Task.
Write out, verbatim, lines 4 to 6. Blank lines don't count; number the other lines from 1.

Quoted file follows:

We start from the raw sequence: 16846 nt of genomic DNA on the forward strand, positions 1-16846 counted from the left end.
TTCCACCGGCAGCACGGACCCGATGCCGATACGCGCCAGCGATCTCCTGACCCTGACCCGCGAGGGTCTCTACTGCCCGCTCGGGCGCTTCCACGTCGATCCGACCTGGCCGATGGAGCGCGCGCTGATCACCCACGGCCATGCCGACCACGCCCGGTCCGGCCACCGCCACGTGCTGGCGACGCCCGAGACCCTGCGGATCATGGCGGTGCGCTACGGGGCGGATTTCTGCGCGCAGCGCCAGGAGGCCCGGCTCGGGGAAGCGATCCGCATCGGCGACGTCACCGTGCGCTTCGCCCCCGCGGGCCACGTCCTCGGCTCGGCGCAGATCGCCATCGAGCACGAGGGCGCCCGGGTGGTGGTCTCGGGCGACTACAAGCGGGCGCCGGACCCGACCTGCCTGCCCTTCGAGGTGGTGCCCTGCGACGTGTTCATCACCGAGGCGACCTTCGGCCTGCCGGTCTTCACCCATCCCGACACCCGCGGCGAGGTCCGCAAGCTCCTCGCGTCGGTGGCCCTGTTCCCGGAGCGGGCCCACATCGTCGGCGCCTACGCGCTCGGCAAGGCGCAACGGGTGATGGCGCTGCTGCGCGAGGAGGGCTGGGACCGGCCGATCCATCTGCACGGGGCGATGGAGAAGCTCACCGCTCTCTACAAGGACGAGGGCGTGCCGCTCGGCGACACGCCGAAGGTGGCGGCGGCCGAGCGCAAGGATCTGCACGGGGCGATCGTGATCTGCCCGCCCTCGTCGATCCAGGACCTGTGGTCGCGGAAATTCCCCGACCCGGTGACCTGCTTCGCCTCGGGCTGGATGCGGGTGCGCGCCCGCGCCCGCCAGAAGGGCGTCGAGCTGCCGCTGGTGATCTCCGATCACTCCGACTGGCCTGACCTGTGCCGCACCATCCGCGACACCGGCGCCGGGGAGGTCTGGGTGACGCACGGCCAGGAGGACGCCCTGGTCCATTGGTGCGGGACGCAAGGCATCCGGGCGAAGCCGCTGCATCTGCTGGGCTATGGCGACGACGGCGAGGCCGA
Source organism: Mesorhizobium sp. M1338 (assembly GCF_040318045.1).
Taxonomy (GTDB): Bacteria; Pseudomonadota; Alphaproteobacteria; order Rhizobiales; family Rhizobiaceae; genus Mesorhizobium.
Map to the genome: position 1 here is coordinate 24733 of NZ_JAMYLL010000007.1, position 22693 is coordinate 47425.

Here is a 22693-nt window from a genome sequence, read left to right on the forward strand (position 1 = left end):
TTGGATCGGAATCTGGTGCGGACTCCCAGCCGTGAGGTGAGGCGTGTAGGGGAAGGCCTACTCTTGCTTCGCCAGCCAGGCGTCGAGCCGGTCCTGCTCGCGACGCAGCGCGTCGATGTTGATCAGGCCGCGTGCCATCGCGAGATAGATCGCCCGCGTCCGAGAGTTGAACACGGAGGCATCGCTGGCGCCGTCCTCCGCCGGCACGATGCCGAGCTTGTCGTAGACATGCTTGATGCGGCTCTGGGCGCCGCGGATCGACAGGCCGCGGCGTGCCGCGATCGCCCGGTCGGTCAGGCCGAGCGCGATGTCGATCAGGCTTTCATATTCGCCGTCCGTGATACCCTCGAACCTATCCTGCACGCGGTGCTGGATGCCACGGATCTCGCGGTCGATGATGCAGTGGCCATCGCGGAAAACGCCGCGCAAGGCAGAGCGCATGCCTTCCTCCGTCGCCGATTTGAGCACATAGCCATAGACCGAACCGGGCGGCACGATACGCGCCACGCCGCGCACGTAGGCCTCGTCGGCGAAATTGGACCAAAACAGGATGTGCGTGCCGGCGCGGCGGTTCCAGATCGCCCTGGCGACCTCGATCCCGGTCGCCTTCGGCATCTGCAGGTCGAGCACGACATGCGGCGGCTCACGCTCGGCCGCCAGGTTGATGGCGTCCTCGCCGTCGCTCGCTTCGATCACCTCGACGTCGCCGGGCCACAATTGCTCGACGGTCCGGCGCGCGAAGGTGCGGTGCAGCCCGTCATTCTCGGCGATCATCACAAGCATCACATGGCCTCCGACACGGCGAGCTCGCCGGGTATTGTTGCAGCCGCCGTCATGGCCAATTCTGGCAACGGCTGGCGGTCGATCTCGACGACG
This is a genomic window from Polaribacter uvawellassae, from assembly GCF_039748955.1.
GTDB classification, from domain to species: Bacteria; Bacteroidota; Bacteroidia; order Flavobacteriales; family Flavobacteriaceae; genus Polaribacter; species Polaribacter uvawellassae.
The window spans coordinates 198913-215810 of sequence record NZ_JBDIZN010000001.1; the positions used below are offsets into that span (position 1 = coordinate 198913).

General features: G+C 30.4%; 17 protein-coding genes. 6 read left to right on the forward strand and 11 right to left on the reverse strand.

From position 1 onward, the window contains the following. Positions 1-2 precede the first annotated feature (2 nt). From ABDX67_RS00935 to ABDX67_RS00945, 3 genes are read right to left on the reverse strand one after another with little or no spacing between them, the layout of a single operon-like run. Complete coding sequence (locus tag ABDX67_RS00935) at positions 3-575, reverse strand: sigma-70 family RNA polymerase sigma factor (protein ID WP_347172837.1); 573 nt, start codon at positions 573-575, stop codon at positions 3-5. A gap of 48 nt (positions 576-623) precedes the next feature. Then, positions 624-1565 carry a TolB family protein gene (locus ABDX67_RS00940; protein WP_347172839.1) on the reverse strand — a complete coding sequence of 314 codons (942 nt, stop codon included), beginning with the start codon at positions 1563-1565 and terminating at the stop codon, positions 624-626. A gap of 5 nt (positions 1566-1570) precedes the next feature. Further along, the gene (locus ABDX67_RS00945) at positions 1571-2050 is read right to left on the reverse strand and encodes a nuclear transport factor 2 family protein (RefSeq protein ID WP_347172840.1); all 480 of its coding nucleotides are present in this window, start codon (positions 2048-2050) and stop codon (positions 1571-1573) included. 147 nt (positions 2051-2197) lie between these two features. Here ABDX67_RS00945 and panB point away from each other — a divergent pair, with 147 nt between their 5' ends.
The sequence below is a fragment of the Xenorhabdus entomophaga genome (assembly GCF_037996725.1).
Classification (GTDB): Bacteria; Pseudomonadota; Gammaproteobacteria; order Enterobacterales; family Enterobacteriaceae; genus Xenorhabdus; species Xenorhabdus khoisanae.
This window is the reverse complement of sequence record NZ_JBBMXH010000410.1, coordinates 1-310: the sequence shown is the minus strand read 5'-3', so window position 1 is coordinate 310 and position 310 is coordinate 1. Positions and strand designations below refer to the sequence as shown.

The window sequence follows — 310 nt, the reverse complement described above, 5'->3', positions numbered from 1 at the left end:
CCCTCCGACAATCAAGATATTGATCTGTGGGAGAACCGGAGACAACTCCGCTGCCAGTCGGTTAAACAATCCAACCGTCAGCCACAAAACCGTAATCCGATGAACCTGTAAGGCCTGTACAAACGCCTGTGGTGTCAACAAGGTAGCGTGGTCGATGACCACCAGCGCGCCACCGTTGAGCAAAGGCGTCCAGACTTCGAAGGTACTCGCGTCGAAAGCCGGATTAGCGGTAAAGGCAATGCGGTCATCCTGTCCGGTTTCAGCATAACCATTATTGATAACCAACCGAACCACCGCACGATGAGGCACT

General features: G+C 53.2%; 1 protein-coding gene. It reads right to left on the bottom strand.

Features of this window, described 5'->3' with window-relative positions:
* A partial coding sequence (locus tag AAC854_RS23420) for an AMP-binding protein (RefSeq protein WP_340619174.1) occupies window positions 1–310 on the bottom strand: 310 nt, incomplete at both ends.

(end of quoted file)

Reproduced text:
Taxonomy (GTDB): Bacteria; Pseudomonadota; Alphaproteobacteria; order Rhizobiales; family Rhizobiaceae; genus Mesorhizobium.
Map to the genome: position 1 here is coordinate 24733 of NZ_JAMYLL010000007.1, position 22693 is coordinate 47425.

Here is a 22693-nt window from a genome sequence, read left to right on the forward strand (position 1 = left end):